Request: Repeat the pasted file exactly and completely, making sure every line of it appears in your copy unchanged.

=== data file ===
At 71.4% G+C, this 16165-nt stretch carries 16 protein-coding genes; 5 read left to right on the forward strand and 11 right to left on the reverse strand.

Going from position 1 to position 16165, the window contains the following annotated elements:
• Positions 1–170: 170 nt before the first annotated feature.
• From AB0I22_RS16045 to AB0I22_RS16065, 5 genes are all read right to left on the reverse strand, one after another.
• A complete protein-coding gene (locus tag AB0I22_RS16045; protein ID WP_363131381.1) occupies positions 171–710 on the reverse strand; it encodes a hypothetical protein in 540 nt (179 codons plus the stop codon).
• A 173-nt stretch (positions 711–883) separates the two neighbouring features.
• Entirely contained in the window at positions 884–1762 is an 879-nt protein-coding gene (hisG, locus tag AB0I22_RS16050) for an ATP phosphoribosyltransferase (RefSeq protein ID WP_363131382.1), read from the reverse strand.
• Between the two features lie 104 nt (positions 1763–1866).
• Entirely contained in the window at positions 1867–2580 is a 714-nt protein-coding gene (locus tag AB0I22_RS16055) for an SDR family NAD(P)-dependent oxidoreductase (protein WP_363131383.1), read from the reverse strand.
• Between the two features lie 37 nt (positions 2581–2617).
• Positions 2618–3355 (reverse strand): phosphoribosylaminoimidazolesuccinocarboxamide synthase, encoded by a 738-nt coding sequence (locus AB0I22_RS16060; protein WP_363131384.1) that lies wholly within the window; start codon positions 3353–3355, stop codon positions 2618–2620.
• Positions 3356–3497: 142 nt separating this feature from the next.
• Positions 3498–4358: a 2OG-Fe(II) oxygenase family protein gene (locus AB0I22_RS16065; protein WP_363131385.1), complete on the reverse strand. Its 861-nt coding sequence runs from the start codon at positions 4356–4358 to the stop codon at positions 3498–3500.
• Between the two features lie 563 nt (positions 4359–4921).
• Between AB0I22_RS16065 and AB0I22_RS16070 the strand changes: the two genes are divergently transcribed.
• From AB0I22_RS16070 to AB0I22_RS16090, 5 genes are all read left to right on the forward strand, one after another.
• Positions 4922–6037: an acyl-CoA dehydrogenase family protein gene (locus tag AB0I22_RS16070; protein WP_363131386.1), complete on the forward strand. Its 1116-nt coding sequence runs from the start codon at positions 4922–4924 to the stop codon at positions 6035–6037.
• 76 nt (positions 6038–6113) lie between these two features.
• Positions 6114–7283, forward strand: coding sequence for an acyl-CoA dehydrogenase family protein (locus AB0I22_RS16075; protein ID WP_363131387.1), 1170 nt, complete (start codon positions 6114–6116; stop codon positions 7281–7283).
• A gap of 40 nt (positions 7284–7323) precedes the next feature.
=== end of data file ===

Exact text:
At 71.4% G+C, this 16165-nt stretch carries 16 protein-coding genes; 5 read left to right on the forward strand and 11 right to left on the reverse strand.

Going from position 1 to position 16165, the window contains the following annotated elements:
• Positions 1–170: 170 nt before the first annotated feature.
• From AB0I22_RS16045 to AB0I22_RS16065, 5 genes are all read right to left on the reverse strand, one after another.
• A complete protein-coding gene (locus tag AB0I22_RS16045; protein ID WP_363131381.1) occupies positions 171–710 on the reverse strand; it encodes a hypothetical protein in 540 nt (179 codons plus the stop codon).
• A 173-nt stretch (positions 711–883) separates the two neighbouring features.
• Entirely contained in the window at positions 884–1762 is an 879-nt protein-coding gene (hisG, locus tag AB0I22_RS16050) for an ATP phosphoribosyltransferase (RefSeq protein ID WP_363131382.1), read from the reverse strand.
• Between the two features lie 104 nt (positions 1763–1866).
• Entirely contained in the window at positions 1867–2580 is a 714-nt protein-coding gene (locus tag AB0I22_RS16055) for an SDR family NAD(P)-dependent oxidoreductase (protein WP_363131383.1), read from the reverse strand.
• Between the two features lie 37 nt (positions 2581–2617).
• Positions 2618–3355 (reverse strand): phosphoribosylaminoimidazolesuccinocarboxamide synthase, encoded by a 738-nt coding sequence (locus AB0I22_RS16060; protein WP_363131384.1) that lies wholly within the window; start codon positions 3353–3355, stop codon positions 2618–2620.
• Positions 3356–3497: 142 nt separating this feature from the next.
• Positions 3498–4358: a 2OG-Fe(II) oxygenase family protein gene (locus AB0I22_RS16065; protein WP_363131385.1), complete on the reverse strand. Its 861-nt coding sequence runs from the start codon at positions 4356–4358 to the stop codon at positions 3498–3500.
• Between the two features lie 563 nt (positions 4359–4921).
• Between AB0I22_RS16065 and AB0I22_RS16070 the strand changes: the two genes are divergently transcribed.
• From AB0I22_RS16070 to AB0I22_RS16090, 5 genes are all read left to right on the forward strand, one after another.
• Positions 4922–6037: an acyl-CoA dehydrogenase family protein gene (locus tag AB0I22_RS16070; protein WP_363131386.1), complete on the forward strand. Its 1116-nt coding sequence runs from the start codon at positions 4922–4924 to the stop codon at positions 6035–6037.
• 76 nt (positions 6038–6113) lie between these two features.
• Positions 6114–7283, forward strand: coding sequence for an acyl-CoA dehydrogenase family protein (locus AB0I22_RS16075; protein ID WP_363131387.1), 1170 nt, complete (start codon positions 6114–6116; stop codon positions 7281–7283).
• A gap of 40 nt (positions 7284–7323) precedes the next feature.